Me (my)

francescazzurra

Senior Member
Italian
Me (my)

I find sometimes "me" instead of "my" in the texts I read.
Could you tell me the origin if it? Is it an ancient and/or poetic form (as I've always thought) or a still used slang/dialect form?

In this precise case I'm reading and translating a play written in 1984:
At the very beginning there's an old lady from Yorkshire saying:

"This is me diary of important dates"
 
  • brian

    Senior Member
    AmE (New Orleans)
    I associate it with Irish (and similar) dialects of English. They still say it, too, so it's not outdated.

    Also, I'm not sure if it should be considered the same word as me (i.e. objective pronoun) or rather a pronunciation of my that is simply the exact same as me and which is therefore written/transcribed as me.
     

    carola84

    Member
    English - UK
    Hi!

    In this case, "me" is used because this is how "my" is pronounced in different parts of Britain (although it is often more like a sound between meh and ma!!). It still has the same meaning, the writer is probably just trying to convey the accent this lady has.
     

    Simon Hwang

    Member
    Chinese
    In modern English, I have not encourtered any circumstance that me and my can replace each other. My indicates possessive relation while me, only means myself.

    Only my opinion.
     

    brian

    Senior Member
    AmE (New Orleans)
    Simon, you're right, and that was my point: it's not a matter of me (objective personal pronoun) = my (possessive adjective), but rather a matter of the pronunciation of my being the same as that of me.

    Carola, I mentioned Irish only because I have an Irish friend who pronounces my as me, but thinking about it some more, I can definitely think of many British accents where the same thing occurs. :)
     

    carola84

    Member
    English - UK
    Hi Brian,

    Yes, there are many parts of Britain where it's pronounced "me"...even sometimes in London if I'm not mistaken, but don't quote me on that!!
     

    Nunty

    Senior Member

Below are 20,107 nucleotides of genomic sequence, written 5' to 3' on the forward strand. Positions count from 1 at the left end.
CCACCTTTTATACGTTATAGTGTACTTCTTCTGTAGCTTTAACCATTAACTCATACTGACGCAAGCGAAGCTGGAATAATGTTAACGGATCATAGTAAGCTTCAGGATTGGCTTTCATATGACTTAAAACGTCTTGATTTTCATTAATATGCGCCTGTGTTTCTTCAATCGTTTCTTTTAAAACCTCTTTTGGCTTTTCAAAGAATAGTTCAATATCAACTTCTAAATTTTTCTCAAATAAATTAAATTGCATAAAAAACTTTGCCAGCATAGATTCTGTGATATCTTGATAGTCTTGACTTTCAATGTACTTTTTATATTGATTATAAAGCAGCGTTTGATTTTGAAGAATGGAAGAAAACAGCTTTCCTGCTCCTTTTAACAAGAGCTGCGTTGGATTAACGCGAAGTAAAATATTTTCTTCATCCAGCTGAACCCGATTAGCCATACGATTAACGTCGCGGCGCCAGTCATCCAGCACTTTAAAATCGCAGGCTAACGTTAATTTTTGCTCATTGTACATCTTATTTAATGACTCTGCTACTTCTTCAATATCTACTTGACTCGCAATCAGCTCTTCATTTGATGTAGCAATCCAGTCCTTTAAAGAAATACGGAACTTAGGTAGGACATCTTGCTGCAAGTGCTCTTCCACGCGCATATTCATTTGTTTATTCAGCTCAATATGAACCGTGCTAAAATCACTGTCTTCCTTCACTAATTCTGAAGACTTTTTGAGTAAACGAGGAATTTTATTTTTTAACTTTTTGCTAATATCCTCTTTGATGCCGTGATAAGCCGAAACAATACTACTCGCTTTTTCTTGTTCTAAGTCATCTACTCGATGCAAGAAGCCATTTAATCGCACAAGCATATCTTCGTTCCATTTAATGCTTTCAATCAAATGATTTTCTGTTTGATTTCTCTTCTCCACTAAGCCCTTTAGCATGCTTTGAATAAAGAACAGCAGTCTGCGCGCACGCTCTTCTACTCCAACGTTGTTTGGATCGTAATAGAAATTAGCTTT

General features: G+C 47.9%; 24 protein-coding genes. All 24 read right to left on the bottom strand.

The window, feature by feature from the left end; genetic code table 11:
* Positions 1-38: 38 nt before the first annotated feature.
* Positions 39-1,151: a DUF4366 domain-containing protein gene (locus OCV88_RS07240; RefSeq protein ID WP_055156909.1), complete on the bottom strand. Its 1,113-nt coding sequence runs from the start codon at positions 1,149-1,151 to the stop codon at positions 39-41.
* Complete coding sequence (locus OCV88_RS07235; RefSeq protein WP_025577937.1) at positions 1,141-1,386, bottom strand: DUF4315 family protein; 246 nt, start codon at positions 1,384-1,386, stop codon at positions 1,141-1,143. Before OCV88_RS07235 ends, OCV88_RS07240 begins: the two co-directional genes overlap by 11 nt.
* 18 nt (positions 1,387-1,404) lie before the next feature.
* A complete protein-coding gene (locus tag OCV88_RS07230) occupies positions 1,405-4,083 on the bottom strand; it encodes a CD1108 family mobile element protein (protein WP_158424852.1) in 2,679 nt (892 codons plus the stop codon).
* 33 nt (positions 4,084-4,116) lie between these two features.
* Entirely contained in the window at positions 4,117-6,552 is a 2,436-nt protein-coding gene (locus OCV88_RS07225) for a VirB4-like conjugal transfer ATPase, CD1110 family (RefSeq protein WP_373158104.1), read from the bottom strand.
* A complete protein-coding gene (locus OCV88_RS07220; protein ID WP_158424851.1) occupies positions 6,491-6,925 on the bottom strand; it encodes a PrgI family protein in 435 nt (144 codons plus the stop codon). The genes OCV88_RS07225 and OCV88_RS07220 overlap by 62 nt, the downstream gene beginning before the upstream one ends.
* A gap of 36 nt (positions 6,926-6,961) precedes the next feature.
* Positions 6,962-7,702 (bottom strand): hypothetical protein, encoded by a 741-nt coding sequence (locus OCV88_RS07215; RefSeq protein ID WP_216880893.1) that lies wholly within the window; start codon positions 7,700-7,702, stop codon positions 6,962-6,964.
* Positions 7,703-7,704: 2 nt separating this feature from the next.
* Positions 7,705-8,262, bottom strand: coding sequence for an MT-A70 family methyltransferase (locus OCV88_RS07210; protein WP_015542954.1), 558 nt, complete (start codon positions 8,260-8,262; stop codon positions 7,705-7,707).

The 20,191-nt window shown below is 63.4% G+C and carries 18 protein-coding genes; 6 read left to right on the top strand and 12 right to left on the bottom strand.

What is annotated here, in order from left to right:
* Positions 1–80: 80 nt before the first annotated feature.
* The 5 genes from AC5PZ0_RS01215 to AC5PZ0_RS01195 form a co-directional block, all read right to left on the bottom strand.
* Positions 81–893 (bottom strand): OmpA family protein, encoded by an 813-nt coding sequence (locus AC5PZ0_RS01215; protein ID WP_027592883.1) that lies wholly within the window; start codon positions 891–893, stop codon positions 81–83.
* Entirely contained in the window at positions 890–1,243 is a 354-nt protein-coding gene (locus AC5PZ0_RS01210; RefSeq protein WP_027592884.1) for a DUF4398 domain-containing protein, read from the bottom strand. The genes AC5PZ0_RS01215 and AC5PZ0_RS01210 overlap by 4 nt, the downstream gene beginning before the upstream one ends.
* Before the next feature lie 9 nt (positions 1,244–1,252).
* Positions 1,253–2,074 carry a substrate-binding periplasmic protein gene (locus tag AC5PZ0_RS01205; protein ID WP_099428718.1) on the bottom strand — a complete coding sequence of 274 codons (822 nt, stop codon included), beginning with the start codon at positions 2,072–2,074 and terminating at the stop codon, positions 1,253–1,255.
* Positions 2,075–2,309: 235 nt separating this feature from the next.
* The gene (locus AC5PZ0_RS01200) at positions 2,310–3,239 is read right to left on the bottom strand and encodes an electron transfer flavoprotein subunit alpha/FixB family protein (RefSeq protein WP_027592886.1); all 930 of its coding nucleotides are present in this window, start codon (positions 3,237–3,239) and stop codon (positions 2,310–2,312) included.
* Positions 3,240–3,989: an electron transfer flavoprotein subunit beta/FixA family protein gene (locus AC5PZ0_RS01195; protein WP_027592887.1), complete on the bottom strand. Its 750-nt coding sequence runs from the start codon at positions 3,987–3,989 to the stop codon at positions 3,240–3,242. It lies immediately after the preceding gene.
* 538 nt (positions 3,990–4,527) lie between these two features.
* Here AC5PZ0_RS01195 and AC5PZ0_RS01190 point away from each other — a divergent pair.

Hebrew-US English (bilingual)
    Hi Brian,

    Yes, there are many parts of Britain where it's pronounced "me"...even sometimes in London if I'm not mistaken, but don't quote me on that!!
    I can sort of confirm London, based on my sample of one Londoner friend.
     

    francescazzurra

    Senior Member
    Italian
    This woman is from Yorkshire, could you tell me if "My" can be pronounced "ME" in Yorkshire?
    It could be a caricature, yes, but me :) doubt remains, because there aren't other "dialect" words in the whole play, it's just this "me" twice or three times.
    I mean, the author didn't caricature that lady at all in the rest of the play.
     
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    carola84

    Member
    English - UK
    Not having read the play, I couldn't tell you for sure. I do know however that many (if not most) northern English accents pronounce "my" as "me" and am pretty sure Yorkshire is one of them.

    Another reason I believe this is just a way of conveying the accent is that it is the only way in which the sentence makes any kind of sense!! As Simon said, "me" is only ever used for possession.
     

    AliBadass

    Senior Member
    persian
    How about here in this situation? Has ''me'' been used instead of ''my''? (from the animation ''Free birds'', a man in 1600s is talking to some other men)
    Man: ''I've hunted everything that's walked, crawled or flown and I always get me quarry.''

    And after that he gives a speech he puts his knife on the map spread on a wooden table a man says: ''oh, that was me good map''.
     
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